ashton-remax_NEWIt’s a tale as old as time: NHL coaches shuffling their lines during the Stanley Cup Playoffs.

After the Nashville Predators’ Game Five loss to the St. Louis Blues, some argued that head coach Peter Laviolette should do just that, even calling for the team’s most productive line, featuring Viktor Arvidsson, Ryan Johansen and Filip Forsberg, to be broken up. Instead, Laviolette made minimal lineup changes and kept the “JoFA” line intact.

It paid dividends, as the Predators’ top line netted the game-winning goal in the third period to send Nashville to its first-ever Western Conference Final.

As the cliché goes, that’s why Laviolette gets paid the big bucks.

ships n trips“It shows the trust coach shows in us and our lines,” said Ryan Johansen, who scored the game-winning goal for the Predators. “I guess it’s a credit to us and knowing that he believes that we can stick with it and that we’re working hard and we’re doing everything we can. I know for our line, there’s room to improve, but moving forward here, we’ve got to build off some success we’ve had in the first two rounds.”

Johansen’s line has been the most productive on the team all season, but had been held to just one goal through the first five games of this second round series. Even though the Predators have utilized their depth throughout the playoffs, their offense still starts and ends with the Jofa line. They were needed, and they delivered.

Arvidsson had the second-highest Fenwick for percentage (ratio of unblocked shots for/against while on the ice) on the team in Game Six, and Johansen had the fourth-highest. Forsberg was not far behind, as he had the ninth-highest on the team. The Predators’ top line was able to finally turn those chances into goals and be incredibly productive.


That trust in the lineup from Laviolette is the product of accountability amongst the Predators players, according to P.K. Subban.

“The trust is there because we all buy in and I think that, even when we have an off game, we know why,” Subban said. “We don’t shy away from it. We look ourselves in the mirror and we talk about it. We say ‘hey guys, it wasn’t good enough. We’re not working hard enough. We’re not getting in on the forecheck.'”

“I think that’s such an important thing if you’re going to have a successful team is accountability. We hold each other accountable. We don’t need Lavy to come in and tell us what we need to do after periods. We know. We know what makes us be successful and what has given us success. It’s his job to come in and let us know, but as a group, we hold each other accountable. It’s great to be a part of that.”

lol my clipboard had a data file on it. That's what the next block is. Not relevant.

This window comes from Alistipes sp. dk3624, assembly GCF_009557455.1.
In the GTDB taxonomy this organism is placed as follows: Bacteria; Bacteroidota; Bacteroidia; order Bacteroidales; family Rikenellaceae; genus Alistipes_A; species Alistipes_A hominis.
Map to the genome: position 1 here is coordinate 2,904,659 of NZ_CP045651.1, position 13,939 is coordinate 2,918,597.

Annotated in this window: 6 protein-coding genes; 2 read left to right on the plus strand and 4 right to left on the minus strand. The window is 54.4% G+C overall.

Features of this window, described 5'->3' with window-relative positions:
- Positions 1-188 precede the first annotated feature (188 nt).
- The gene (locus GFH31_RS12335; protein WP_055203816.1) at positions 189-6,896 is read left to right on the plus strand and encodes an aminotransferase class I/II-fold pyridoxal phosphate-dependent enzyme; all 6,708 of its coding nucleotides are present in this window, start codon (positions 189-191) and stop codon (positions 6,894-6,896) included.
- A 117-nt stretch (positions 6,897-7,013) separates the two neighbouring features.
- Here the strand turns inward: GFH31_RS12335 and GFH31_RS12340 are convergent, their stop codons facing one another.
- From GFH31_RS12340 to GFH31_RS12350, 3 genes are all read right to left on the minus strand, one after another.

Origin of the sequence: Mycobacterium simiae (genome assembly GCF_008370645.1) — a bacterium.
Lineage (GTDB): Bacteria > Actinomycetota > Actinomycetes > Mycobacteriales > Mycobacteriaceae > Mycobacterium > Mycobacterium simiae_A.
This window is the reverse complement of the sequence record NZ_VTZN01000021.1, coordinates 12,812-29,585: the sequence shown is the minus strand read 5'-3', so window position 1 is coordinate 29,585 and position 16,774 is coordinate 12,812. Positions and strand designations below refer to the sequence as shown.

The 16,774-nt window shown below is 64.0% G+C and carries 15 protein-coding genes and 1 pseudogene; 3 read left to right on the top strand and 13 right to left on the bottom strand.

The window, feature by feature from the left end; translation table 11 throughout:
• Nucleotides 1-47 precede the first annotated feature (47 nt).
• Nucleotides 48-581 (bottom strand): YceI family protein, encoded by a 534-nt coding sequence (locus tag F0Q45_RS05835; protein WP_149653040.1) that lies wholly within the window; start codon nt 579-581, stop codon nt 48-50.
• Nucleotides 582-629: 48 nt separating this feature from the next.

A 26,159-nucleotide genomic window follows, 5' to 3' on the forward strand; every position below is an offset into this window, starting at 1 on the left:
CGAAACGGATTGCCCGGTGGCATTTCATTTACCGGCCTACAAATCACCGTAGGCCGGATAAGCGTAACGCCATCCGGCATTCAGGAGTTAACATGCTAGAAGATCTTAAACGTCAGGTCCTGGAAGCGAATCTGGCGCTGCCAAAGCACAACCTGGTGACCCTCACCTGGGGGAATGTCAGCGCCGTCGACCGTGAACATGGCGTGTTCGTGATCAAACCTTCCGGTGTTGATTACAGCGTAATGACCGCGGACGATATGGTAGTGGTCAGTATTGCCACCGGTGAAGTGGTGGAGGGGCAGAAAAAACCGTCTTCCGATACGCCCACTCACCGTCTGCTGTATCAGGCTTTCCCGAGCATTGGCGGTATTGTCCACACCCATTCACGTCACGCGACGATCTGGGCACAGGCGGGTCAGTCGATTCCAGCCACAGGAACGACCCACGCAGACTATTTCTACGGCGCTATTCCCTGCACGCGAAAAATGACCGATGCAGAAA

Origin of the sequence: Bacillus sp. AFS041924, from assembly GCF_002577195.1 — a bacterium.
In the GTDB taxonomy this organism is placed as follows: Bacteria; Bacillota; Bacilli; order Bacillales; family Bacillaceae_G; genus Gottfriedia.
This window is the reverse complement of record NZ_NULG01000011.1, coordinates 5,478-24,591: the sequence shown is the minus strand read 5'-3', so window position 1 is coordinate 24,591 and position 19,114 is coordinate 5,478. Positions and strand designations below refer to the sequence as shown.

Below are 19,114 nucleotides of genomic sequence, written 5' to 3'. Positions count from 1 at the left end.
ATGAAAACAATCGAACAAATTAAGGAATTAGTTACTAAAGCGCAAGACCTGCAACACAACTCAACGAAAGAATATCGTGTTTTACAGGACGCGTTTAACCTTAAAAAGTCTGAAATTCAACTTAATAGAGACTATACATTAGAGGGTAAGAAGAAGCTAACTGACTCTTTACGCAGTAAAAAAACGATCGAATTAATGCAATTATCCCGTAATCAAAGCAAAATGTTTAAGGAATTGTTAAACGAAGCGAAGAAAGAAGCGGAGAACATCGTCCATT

Even in Game Five, the top line was generating offense, but could not find the back of the net. In that contest, Forsberg was the top Fenwick for player on the Predators, while Johansen was sixth in that category. According to Johansen, it was all about staying the course and finding that magic touch.

“Obviously, we want to score and contribute, but we were getting lots of chances,” he said. “With the shot attempts and saves he made, how many times we missed the net, we needed to find a way to finish it off. I think we did a good job of sticking with that as a line and just keep pounding away.”

Now, the Predators set their sights on Edmonton or Anaheim in their first-ever Western Conference Final appearance. The win on Saturday was a big step in the maturation process of this franchise, but by no means is it the goal the Predators have in mind.

“The expectation is the Stanley Cup. I think we took a big step today and obviously for this organization and this city, but that’s not our ultimate goal. Our ultimate goal is to win the Stanley Cup. We’ve worked really hard to put ourselves in a good position and there’s still a lot of hockey left to be played, but we should enjoy this today. It’s a hell of an accomplishment for this organization.”


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